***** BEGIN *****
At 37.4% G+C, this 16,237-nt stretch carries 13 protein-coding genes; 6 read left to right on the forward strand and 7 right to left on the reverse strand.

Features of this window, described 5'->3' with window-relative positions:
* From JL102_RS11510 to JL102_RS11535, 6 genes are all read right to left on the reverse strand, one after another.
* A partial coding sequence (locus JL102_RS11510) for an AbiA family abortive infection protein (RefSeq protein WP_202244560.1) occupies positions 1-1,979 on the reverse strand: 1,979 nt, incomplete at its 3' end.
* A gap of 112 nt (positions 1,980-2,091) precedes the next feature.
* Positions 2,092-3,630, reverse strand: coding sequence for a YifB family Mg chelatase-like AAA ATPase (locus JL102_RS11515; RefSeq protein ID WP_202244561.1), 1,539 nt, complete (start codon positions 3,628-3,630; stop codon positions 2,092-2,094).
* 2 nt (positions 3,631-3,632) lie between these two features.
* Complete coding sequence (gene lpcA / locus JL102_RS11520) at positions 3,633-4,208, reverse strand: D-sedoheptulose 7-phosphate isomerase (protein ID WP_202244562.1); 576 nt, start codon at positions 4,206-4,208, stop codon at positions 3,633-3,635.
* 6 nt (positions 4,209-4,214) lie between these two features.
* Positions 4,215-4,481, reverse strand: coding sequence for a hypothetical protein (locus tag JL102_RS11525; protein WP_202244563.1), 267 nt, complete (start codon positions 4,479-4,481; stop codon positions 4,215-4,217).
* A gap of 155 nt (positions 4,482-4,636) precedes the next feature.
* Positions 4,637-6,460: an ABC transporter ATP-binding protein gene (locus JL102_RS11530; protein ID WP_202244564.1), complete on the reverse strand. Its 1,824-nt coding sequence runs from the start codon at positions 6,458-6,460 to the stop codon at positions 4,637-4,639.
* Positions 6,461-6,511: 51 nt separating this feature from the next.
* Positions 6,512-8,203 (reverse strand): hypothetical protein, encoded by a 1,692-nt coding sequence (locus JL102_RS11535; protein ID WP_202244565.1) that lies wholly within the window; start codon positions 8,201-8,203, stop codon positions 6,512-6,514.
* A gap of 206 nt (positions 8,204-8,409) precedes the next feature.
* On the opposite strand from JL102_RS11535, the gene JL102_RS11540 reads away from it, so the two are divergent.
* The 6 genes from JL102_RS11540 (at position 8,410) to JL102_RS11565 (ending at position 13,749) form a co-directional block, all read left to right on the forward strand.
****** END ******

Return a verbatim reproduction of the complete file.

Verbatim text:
At 37.4% G+C, this 16,237-nt stretch carries 13 protein-coding genes; 6 read left to right on the forward strand and 7 right to left on the reverse strand.

Features of this window, described 5'->3' with window-relative positions:
* From JL102_RS11510 to JL102_RS11535, 6 genes are all read right to left on the reverse strand, one after another.
* A partial coding sequence (locus JL102_RS11510) for an AbiA family abortive infection protein (RefSeq protein WP_202244560.1) occupies positions 1-1,979 on the reverse strand: 1,979 nt, incomplete at its 3' end.
* A gap of 112 nt (positions 1,980-2,091) precedes the next feature.
* Positions 2,092-3,630, reverse strand: coding sequence for a YifB family Mg chelatase-like AAA ATPase (locus JL102_RS11515; RefSeq protein ID WP_202244561.1), 1,539 nt, complete (start codon positions 3,628-3,630; stop codon positions 2,092-2,094).
* 2 nt (positions 3,631-3,632) lie between these two features.
* Complete coding sequence (gene lpcA / locus JL102_RS11520) at positions 3,633-4,208, reverse strand: D-sedoheptulose 7-phosphate isomerase (protein ID WP_202244562.1); 576 nt, start codon at positions 4,206-4,208, stop codon at positions 3,633-3,635.
* 6 nt (positions 4,209-4,214) lie between these two features.
* Positions 4,215-4,481, reverse strand: coding sequence for a hypothetical protein (locus tag JL102_RS11525; protein WP_202244563.1), 267 nt, complete (start codon positions 4,479-4,481; stop codon positions 4,215-4,217).
* A gap of 155 nt (positions 4,482-4,636) precedes the next feature.
* Positions 4,637-6,460: an ABC transporter ATP-binding protein gene (locus JL102_RS11530; protein ID WP_202244564.1), complete on the reverse strand. Its 1,824-nt coding sequence runs from the start codon at positions 6,458-6,460 to the stop codon at positions 4,637-4,639.
* Positions 6,461-6,511: 51 nt separating this feature from the next.
* Positions 6,512-8,203 (reverse strand): hypothetical protein, encoded by a 1,692-nt coding sequence (locus JL102_RS11535; protein ID WP_202244565.1) that lies wholly within the window; start codon positions 8,201-8,203, stop codon positions 6,512-6,514.
* A gap of 206 nt (positions 8,204-8,409) precedes the next feature.
* On the opposite strand from JL102_RS11535, the gene JL102_RS11540 reads away from it, so the two are divergent.
* The 6 genes from JL102_RS11540 (at position 8,410) to JL102_RS11565 (ending at position 13,749) form a co-directional block, all read left to right on the forward strand.